ArtsAutosBooksBusinessEducationEntertainmentFamilyFashionFoodGamesGenderHealthHolidaysHomeHubPagesPersonal FinancePetsPoliticsReligionSportsTechnologyTravel

A Quick Analysis of AdSense Data

Updated on August 18, 2013
Daffitt profile image

With a BS degree in Technical Management, I hope to provide useful and relevant articles on topics related to various technologies.

Analyzing Google AdSense ad placement.



This is an analysis of a couple of pieces of data provided to me by my friend Donald Sutherland during our discussion on the Learn with Google for Publishers Community forum (Sutherland, 2013). The data provided is a sample, and not intended to be interpreted as actual performance at any particular time or scenario. In this analysis we will take a look at two key concepts of the Google AdSense system; the size and placement of ads, and the platform on which to focus our development.

Maximizing AdSense Revenue:

The way I see it, the most important thing we’re looking for when we analyze AdSense performance statistics is maximizing the amount of revenue our site will generate through AdSense. When considering the size and placement of ads to be placed on the pages of our site, the obvious thing we would default to look at is the add size/placement, and the platform that generates the greatest number of dollars (or whatever your monetary denomination).

Going Deeper:

However, it goes a little deeper than that. Let’s take a look at the ad size and placement analysis first. Given the data shown in Table 1 and Table 2 below, I have constructed a couple of spreadsheets to analyze said data. In reality, we would probably want to sample location and size separately. However, for this exercise, we’ll keep them combined as shown below. The first thing we notice is that the ad sample that seems to generate the greatest amount of money is the 300x250 ad placed in the Mid Left below Post Title position. However, we need to dive a little deeper to get a better idea of our site performance. Ad performance is not based only on the raw amount of money the site generates. It is important to consider two other factors. These are the click through rate (CTR) and the earnings per click (EPC).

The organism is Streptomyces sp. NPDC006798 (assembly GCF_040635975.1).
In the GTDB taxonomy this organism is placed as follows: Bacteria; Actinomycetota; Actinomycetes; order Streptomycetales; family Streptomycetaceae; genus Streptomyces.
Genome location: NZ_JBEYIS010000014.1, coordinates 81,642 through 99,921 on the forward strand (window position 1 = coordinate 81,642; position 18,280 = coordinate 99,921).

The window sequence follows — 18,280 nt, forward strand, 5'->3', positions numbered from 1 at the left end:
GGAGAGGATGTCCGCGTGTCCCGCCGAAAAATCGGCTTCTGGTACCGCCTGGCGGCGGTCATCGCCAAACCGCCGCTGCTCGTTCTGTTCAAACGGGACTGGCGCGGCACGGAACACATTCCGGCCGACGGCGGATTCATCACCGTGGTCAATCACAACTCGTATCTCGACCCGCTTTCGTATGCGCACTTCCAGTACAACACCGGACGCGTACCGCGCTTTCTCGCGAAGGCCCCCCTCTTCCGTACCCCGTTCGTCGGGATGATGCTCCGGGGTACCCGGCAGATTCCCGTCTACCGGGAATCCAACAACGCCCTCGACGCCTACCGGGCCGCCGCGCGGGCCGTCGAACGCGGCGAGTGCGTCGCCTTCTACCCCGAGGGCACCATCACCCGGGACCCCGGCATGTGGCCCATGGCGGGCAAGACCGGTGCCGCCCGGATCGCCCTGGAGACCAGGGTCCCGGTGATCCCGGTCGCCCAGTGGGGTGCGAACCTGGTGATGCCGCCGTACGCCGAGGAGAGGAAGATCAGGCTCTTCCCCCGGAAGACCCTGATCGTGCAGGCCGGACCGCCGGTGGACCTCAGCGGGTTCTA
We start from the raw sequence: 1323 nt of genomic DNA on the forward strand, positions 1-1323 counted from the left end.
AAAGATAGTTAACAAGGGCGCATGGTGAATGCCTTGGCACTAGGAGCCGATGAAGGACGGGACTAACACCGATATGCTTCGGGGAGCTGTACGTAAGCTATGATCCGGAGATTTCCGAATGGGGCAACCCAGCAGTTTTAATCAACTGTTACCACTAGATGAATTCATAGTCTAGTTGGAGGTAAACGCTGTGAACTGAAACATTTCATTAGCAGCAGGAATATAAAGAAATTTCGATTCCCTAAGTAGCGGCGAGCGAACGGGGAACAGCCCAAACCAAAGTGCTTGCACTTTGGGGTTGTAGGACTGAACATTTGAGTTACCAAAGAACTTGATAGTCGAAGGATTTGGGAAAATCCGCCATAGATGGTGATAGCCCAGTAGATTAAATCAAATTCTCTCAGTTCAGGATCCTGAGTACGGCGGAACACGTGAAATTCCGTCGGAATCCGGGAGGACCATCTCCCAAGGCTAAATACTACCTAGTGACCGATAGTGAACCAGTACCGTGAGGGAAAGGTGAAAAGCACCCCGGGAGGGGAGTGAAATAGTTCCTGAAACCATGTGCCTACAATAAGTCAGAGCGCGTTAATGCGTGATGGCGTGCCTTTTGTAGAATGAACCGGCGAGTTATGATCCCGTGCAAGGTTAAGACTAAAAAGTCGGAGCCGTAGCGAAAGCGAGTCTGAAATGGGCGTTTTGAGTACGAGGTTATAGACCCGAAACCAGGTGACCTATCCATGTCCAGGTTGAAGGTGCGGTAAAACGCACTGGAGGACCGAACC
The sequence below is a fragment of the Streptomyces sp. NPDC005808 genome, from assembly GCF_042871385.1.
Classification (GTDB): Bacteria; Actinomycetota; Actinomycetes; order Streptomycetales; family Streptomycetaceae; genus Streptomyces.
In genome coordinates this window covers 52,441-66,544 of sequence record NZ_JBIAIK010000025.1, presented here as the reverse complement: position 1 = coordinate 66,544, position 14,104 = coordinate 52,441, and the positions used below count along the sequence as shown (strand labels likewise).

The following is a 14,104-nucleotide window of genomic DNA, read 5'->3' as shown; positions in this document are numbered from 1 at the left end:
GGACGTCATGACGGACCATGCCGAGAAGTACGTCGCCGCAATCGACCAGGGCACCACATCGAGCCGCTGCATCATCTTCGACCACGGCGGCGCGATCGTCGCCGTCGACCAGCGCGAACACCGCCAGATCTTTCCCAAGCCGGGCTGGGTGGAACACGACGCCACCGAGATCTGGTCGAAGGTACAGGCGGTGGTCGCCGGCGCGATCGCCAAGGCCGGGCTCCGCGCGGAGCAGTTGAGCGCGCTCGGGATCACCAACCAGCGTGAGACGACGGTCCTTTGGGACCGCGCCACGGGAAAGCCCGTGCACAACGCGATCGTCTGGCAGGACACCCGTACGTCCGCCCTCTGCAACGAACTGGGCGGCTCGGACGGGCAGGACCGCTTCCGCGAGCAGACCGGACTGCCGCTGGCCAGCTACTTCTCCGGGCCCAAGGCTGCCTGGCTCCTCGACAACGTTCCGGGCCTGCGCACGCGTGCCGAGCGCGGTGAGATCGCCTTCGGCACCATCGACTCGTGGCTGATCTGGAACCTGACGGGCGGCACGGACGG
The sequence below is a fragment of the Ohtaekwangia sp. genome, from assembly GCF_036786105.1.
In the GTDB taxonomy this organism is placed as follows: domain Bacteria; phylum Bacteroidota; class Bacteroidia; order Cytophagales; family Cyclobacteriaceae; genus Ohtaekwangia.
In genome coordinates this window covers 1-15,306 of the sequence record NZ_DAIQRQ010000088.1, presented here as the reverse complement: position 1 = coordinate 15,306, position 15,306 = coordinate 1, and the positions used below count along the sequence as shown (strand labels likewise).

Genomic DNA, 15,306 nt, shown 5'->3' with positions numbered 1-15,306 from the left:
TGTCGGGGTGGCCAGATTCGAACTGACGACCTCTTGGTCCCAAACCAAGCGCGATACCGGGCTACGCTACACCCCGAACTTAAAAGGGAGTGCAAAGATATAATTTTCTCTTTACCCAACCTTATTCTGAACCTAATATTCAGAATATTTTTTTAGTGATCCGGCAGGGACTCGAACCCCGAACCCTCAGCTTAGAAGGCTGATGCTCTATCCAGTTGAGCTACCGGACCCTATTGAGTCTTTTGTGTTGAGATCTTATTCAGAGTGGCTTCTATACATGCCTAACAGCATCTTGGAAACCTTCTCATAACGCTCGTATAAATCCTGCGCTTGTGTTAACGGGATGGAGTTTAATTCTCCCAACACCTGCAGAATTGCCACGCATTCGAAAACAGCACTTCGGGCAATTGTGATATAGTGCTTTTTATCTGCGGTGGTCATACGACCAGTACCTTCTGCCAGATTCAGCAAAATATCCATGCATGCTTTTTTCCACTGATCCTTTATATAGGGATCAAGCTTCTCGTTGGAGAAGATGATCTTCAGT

Click Through Rate and Earnings per Click:

The CTR tells us what percentage of the ads being displayed is actually being clicked on. This is a factor that we publishers have very little control over. It really measures how effective an ad is at luring the viewer into clicking on it. If this number is very low, you might not want to use ad formats that present these types of ads. On the other hand, the higher CTRs are good ads to focus on.

The (EPC) is a direct measure of how much an advertiser is willing to pay for each click on their ad. In general, the higher the EPC, the better the ad placement or ad size is.

Let’s Look At The Data:

Taking a look at Table 1, we see that the ad position/size that tends to generate the greatest CTR is the Various Locations at 336x280. However, because the location is ambiguous, this is not a very useful measure to go by. Therefore, we’ll look at the EPC and two other measures I didn’t mention earlier; the number of visitors needed to obtain a single click (VPC), and the earnings per visitor (EPV). For the VPC measure, we want the lowest number possible. A low VPC number means that it takes fewer visitors to generate a single click. This is also a good measure of the effectiveness of the ad’s ability to entice the viewer. Finally, the EPV measures how much money each visitor will generate. With this in mind, we can say that when we multiply the VPC by the EPV we end up with the ad position/size that gives us the greatest number of clicks which also generates the greatest amount of money from each visitor’s click. I call this the earnings per visitor’s click (EVC).